Why Did Manchester United, Manchester City And Chelsea Really Change Managers? What Was Wrong With The Ones They Had?

Posted: September 4, 2016 in Arsenal, Chelsea, European Football, Football, Managers, Manchester City, Manchester United, Opinion, Premier League
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Manchester City finished fourth last season and won the Capital One Cup. That relative failure saw them having to play a Champion’s League qualifier against Steaua Bucharest this time out, a tie they won comfortably.

To many fans of many clubs Manchester City’s season would have been considered a resounding success but, when you have the kind of players, and therefore, the kind of financial outlay that they have, success is deemed to be finishing in the top two in the Premier League and reaching the final of the Champion’s League.

Manuel Pellegrini, for all his decency and polite ways, ultimately proved that he was not the right man for the job. His biggest mistake, however, was not in selections made or tactics employed, (although some of these were questionable), but in announcing, before the end of the season, that Pep Guardiola would be replacing him.

As soon as this statement was made the players appeared to switch off. The most frustrating aspect of this was not their finish in the league, where they had been inconsistent, at best, for most of the season. No, it was their failure to progress to the Champion’s League final having given themselves their best ever chance to do so. Real Madrid, over the two games, were no better than average. City were worse and went out surely with thoughts of “if only……” going through the player’s minds.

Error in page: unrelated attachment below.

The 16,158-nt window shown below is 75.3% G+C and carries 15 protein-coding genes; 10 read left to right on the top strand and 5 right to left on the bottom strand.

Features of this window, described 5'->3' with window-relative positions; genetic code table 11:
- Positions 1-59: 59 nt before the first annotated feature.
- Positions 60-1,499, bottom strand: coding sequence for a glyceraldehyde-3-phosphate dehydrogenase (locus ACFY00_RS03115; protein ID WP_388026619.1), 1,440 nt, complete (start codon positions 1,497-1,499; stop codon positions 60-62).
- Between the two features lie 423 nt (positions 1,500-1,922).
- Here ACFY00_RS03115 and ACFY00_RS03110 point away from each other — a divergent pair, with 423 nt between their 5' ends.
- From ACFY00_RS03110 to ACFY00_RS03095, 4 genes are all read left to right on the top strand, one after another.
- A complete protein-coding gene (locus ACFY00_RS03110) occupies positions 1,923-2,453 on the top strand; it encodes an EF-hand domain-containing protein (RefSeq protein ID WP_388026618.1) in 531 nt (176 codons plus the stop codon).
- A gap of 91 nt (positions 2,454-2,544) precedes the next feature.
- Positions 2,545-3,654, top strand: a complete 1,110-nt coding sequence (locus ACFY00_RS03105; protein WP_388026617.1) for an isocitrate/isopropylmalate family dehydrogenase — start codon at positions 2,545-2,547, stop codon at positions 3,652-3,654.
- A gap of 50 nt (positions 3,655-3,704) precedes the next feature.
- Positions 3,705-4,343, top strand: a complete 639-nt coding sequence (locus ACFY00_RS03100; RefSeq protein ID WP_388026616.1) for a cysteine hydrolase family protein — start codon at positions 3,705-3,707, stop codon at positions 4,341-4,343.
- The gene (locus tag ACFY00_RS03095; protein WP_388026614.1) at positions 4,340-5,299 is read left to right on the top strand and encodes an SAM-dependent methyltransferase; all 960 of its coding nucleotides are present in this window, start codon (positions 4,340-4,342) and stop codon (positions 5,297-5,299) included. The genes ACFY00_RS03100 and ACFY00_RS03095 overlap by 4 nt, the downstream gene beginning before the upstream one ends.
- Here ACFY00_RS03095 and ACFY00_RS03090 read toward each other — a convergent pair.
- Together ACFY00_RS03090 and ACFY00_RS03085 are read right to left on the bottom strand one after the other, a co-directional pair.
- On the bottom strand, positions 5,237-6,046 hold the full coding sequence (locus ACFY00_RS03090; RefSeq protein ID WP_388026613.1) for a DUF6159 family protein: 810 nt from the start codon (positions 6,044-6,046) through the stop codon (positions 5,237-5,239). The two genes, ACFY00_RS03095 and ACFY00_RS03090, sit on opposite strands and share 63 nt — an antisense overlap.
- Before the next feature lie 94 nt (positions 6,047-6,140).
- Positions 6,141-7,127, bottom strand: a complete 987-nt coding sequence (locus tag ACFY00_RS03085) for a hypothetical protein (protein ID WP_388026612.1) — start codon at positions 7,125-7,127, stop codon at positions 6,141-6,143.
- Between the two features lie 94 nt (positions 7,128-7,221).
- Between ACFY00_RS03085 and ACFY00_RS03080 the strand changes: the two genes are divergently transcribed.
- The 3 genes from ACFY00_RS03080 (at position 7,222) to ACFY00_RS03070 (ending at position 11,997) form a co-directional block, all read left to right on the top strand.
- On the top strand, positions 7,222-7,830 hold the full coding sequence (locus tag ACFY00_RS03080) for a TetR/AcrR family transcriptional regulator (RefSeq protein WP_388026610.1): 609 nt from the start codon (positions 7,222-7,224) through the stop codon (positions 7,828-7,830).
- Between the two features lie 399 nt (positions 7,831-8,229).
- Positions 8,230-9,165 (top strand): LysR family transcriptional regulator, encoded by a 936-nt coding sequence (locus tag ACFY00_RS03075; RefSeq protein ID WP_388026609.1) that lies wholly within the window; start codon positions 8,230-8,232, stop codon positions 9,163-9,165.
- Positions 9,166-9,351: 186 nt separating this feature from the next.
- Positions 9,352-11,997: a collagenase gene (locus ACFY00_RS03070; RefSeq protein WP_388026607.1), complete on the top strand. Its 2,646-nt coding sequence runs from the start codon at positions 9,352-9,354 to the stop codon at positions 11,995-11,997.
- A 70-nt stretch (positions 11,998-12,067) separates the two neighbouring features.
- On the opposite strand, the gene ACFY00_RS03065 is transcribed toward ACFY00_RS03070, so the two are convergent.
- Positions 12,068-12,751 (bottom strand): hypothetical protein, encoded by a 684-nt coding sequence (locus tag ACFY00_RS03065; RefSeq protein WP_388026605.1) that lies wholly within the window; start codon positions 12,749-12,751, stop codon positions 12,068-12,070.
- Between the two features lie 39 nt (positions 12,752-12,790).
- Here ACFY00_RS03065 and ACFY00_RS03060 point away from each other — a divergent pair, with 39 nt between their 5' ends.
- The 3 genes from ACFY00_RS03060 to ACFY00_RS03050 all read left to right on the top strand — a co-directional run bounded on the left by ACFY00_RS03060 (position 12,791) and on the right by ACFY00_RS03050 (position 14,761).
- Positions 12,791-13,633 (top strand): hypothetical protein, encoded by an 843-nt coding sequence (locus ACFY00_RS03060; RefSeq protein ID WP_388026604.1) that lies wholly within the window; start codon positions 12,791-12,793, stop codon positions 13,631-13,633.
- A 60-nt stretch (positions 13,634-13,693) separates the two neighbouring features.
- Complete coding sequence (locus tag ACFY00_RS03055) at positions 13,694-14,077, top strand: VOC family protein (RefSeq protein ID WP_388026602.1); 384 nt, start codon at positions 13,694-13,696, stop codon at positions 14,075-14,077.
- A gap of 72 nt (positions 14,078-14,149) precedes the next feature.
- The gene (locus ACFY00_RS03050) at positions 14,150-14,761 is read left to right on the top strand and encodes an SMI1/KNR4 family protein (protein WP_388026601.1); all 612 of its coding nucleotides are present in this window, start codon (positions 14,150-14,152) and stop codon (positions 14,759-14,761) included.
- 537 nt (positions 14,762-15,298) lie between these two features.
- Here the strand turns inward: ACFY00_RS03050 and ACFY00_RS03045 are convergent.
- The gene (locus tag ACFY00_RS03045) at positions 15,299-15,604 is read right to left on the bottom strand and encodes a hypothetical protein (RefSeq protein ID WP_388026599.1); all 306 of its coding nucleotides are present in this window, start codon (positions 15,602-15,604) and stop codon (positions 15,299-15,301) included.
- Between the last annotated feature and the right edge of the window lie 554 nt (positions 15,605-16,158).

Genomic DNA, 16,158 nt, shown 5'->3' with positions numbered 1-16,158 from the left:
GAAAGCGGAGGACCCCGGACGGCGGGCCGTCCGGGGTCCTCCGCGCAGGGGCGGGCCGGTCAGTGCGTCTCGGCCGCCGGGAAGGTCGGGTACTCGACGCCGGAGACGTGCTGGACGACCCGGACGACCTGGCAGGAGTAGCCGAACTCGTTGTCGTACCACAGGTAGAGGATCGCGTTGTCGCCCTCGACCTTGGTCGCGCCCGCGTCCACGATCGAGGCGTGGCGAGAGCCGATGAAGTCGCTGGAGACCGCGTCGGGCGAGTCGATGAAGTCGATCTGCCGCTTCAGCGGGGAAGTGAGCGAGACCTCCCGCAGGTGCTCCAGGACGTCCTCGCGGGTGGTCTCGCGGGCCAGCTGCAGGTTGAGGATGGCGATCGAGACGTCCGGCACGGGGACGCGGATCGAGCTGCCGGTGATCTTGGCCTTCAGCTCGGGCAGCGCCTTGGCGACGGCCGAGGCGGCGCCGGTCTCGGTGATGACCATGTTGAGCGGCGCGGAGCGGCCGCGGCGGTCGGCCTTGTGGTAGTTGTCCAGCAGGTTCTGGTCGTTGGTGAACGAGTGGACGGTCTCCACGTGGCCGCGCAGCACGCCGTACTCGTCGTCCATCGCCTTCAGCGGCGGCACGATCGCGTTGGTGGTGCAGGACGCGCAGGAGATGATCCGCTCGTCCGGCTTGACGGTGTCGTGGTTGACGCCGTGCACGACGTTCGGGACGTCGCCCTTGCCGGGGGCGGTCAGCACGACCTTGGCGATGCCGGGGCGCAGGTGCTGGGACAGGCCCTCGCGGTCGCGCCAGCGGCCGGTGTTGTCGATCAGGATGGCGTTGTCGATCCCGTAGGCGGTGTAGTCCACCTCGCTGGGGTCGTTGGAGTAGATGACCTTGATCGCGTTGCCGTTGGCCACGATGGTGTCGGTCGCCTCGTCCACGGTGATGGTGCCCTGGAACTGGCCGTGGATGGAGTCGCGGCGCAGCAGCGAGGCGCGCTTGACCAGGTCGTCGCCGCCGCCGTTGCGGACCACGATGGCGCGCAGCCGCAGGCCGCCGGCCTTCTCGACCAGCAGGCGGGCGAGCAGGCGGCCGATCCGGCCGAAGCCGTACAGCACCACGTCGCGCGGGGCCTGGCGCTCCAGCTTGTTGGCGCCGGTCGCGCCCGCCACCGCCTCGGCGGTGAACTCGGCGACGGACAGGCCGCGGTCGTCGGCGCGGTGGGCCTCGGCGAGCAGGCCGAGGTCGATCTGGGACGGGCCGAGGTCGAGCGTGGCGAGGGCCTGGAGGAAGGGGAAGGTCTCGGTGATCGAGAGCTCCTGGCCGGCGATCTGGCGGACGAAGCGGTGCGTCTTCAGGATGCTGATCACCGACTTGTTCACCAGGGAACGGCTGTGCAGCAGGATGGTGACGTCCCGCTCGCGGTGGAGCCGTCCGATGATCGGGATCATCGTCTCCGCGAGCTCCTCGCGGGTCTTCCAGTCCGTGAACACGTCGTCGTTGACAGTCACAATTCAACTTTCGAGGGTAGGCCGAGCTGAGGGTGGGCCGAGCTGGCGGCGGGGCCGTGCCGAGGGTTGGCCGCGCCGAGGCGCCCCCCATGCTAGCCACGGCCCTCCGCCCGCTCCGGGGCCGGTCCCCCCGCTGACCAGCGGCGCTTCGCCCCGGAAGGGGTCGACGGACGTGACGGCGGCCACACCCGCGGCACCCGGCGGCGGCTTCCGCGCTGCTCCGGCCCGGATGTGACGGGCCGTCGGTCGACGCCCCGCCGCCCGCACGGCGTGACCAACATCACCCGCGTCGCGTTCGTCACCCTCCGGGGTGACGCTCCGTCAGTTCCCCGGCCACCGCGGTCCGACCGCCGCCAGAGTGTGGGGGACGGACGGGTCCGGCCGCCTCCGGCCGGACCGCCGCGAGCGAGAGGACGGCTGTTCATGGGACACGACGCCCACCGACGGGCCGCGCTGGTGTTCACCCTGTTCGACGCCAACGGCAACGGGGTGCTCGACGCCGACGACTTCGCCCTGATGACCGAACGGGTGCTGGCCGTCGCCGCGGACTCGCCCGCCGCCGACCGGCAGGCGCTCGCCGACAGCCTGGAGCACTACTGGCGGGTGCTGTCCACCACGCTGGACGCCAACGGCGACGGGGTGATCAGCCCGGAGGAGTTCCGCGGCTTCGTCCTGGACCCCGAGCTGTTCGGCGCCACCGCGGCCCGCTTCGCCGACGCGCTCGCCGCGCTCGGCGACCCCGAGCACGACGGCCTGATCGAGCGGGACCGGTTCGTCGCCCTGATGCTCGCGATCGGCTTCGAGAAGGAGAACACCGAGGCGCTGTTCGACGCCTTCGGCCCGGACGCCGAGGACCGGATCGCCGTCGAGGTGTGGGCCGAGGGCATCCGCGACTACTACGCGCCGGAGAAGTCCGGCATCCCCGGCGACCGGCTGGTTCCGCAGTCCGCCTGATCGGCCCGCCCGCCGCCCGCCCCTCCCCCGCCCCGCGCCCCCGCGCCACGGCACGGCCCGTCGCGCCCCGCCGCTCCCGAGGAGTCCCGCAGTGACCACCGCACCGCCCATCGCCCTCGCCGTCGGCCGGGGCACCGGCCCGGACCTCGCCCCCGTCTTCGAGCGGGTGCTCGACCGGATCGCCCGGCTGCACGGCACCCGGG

There is no guarantee, of course, that City would have performed any better had the announcement about Guardiola not been made when it was, but the likelihood is that they would have done.

Since arriving at The Etihad Pep has ruthlessly discarded Joe Hart and spent more than £160 million on new players. His message is simple: you play football his way or you don’t play. The difference between his methods and those of say, Louis Van Gaal, is that Guardiola’s tends to work. He seems to have all the players behind him and they are already seeing subtle changes around the place, all of which are designed to improve them as players. This is why City will finish in the top three this season.

Manchester United finished fifth, losing out on the top four on goal difference to Manchester City, they also won the FA Cup. Failure in the previous season’s Champion’s League and failure to qualify for the competition this season were two factors in the early departure of Louis van Gaal. His dictatorial management style and outdated methods were others. Players struggled to come to terms with his tactics and he managed to turn Manchester United into one of the most boring teams in the Premier League.

The only surprise with him was that he lasted as long as he did and there was a massive sigh of relief when Ed Woodward finally decided not to offer the Dutchman a third year and dispensed with his services instead.